Castelli Free Aero Race 4 bib shorts review: Top cycling shorts straight from the pro peloton

Castelli's Free Aero Race 4 bib shorts are an aero optimized, race fit pair of cycling shorts that can go the distance

Castelli Free Aero Race cycling bib shorts
(Image: © Josh Ross)

Cyclingnews Verdict

Almost the perfect bib shorts for every situation. The Castelli Free Aero Race 4 bibshort has a chamois that can handle century-plus rides without issue while also being aerodynamic and stylish. Don’t bother searching forever, these are the bib shorts you need.


  • +

    Aerodynamically optimised

  • +

    High-density chamois under the sit bones

  • +

    Excellent fit

  • +

    Flat front


  • -

    Not every seam uses flat-lock stitching

  • -

    Graphics come off

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There's no introduction needed for Castelli. It's a brand so deeply embedded in cycling that it's impossible to miss, and the Castelli Free Aero Race 4 bib shorts are just one product in a long line of extremely well-revered cycling garments, taking full advantage of Castelli's equally long list of technological innovations.

Castelli has been a stalwart in the cycling industry for decades. Both at the top level, in the most prestigious races that cycling has, as well as in nearly every cycling shop of every size. Whatever level of cyclist you consider yourself, Castelli has options. If you like the idea of wearing WorldTour level cycling gear, that's what you are getting with the Castelli Free Aero Race 4 bib shorts, but let's take a look at what that means, how they compare to the best cycling shorts on the market, and whether they make for a good choice for you.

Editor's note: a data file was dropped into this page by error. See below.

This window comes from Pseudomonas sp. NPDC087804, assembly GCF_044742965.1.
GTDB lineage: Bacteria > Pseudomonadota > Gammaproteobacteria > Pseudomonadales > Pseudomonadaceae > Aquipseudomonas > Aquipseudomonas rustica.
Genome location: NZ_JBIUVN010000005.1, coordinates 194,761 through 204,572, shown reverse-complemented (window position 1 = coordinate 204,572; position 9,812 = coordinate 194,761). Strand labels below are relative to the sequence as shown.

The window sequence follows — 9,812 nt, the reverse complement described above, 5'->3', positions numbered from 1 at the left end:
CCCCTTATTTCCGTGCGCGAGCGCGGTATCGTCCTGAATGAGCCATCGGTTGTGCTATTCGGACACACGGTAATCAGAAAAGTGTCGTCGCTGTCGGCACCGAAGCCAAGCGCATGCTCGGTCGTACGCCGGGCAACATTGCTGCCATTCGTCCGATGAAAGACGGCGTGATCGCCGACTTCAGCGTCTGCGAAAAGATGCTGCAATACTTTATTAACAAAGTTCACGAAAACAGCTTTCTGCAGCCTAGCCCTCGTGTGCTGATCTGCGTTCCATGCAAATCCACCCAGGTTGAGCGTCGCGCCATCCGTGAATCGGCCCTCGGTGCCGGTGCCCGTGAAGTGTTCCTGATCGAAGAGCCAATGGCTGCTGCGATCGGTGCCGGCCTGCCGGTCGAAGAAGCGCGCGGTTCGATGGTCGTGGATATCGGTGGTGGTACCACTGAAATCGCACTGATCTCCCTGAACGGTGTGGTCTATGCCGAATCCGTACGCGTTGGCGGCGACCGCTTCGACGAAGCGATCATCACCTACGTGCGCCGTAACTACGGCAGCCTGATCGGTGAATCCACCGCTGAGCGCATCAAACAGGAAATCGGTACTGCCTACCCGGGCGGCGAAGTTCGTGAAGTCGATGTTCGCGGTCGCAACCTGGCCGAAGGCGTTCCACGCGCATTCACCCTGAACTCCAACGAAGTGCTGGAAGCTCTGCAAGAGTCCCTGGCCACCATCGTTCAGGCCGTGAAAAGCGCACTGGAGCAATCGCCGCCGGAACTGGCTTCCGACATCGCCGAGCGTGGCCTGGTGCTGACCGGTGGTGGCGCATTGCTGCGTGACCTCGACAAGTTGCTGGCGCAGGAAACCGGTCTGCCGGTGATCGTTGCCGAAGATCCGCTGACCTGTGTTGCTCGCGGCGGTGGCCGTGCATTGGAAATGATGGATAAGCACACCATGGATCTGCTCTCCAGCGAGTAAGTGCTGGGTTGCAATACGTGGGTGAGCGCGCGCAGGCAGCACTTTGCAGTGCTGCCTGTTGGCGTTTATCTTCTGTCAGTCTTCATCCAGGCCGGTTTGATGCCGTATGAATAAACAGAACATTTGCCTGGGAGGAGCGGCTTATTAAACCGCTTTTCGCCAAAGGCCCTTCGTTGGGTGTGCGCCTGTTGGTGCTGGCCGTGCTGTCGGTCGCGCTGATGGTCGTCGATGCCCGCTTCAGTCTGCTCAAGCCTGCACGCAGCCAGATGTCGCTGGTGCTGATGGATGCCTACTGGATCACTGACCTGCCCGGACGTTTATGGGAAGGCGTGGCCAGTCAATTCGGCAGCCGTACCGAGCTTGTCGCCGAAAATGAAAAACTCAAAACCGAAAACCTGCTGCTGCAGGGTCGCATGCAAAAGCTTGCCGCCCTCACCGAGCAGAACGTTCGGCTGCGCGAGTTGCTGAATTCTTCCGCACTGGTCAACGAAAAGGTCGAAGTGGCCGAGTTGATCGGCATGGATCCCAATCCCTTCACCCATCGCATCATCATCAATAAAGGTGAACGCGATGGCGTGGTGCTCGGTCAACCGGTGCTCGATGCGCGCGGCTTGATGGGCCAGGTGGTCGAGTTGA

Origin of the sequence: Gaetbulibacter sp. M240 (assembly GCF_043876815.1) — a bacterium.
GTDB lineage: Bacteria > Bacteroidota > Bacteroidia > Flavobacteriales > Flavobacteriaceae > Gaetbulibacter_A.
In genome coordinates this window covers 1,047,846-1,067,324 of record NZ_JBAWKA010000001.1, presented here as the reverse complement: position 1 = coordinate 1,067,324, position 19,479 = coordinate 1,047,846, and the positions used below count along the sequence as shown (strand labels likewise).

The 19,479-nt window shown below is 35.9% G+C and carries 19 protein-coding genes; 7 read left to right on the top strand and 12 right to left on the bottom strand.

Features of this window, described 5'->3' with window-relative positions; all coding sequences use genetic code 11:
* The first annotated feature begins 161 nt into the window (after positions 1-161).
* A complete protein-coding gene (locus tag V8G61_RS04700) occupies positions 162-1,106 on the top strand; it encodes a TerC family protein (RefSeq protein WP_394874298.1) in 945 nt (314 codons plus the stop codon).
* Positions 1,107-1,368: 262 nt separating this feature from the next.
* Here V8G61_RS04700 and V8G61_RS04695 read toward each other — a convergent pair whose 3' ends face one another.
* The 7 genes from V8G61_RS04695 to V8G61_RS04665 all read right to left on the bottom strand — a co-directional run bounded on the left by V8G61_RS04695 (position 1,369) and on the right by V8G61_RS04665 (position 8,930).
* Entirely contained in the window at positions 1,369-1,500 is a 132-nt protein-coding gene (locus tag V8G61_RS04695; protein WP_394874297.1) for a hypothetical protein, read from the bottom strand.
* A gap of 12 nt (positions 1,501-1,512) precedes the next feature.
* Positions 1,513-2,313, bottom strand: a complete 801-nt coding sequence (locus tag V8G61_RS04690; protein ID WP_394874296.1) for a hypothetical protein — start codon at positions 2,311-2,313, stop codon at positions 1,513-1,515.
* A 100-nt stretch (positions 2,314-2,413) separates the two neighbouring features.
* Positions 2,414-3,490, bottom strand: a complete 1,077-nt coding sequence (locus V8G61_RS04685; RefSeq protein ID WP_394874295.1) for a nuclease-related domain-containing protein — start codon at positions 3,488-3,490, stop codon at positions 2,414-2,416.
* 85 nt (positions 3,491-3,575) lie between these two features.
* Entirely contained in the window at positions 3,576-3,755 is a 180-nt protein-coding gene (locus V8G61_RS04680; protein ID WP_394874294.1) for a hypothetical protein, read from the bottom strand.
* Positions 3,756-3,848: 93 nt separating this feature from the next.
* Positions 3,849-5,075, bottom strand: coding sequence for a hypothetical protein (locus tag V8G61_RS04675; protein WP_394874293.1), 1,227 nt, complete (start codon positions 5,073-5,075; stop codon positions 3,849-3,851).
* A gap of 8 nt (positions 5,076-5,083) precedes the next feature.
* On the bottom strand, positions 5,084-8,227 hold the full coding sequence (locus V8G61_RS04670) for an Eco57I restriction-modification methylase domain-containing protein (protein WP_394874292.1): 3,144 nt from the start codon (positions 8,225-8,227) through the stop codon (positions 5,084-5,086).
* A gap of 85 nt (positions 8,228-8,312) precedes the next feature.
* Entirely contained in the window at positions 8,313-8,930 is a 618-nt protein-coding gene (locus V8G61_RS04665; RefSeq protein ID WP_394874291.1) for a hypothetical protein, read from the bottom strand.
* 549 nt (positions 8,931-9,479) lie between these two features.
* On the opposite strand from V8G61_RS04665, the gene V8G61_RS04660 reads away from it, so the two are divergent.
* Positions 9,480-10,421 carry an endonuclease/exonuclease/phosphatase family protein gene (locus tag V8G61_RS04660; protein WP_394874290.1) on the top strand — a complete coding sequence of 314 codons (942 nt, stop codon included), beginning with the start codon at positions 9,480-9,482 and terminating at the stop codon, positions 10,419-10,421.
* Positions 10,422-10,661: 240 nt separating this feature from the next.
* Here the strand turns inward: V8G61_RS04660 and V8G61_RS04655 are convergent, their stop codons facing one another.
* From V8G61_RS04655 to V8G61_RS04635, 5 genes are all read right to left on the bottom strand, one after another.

Castelli Free Aero Race 4

(Image credit: Josh Ross)

Design and aesthetics 

If you are looking at the Free Aero Race 4 bib shorts from the outside, the dominant visual detail is actually a performance detail. On the outside of each leg, from the hip, down to the gripper section, is a section of dimpled fabric. This is part of the aerodynamically optimised design and is said to work in the same way dimples on a golf ball work, in that the extra turbulence from the dimples helps keep the air attached across that section of the leg and reduce drag. 

CFD modelling and testing from Castelli says it works, and if aerodynamics are important to you, then every little bit in every location adds up. There is, of course, no practical way to measure and quantify these claims, but there's also no harm in it.

The importance of the dimples goes beyond performance though. Consider the dimples the promise of performance translated into a visual language. It doesn't matter how much they help, just the fact that they do in some way, allows them permission to make that promise visually. Said simply, they look fast and because they are fast it feels okay. Big black expanses of lycra on bib shorts aren't the best for style and the dimples get rid of that problem. The curves and placement of the dimpled panel push that design language even further. It has an organic shape that radiates movement even when static. 

Below the dimpled panel, there's a gripper panel. The fabric used isn't different from the rest of the legs and it's a single layer. On the inside of this panel there are strips of silicone running vertically about 3/4 of the way up. 

The dimples might be the most noticeable thing visually, but when it comes to fit, it's the inside of the legs and the front that stand out. There are a lot of different designs that tackle this area but Castelli goes with a rather complex option it calls Doppio V construction. It's a five-panel solution that ultimately keeps the front modest, as well as providing compression to the lower abdomen without making it hard to breathe. 

The last component of the design is the straps. Everything above the waist of the shorts uses a striped mesh for extra breathability. You can easily see through these thin sections, and you can physically feel the thick-then-thin construction.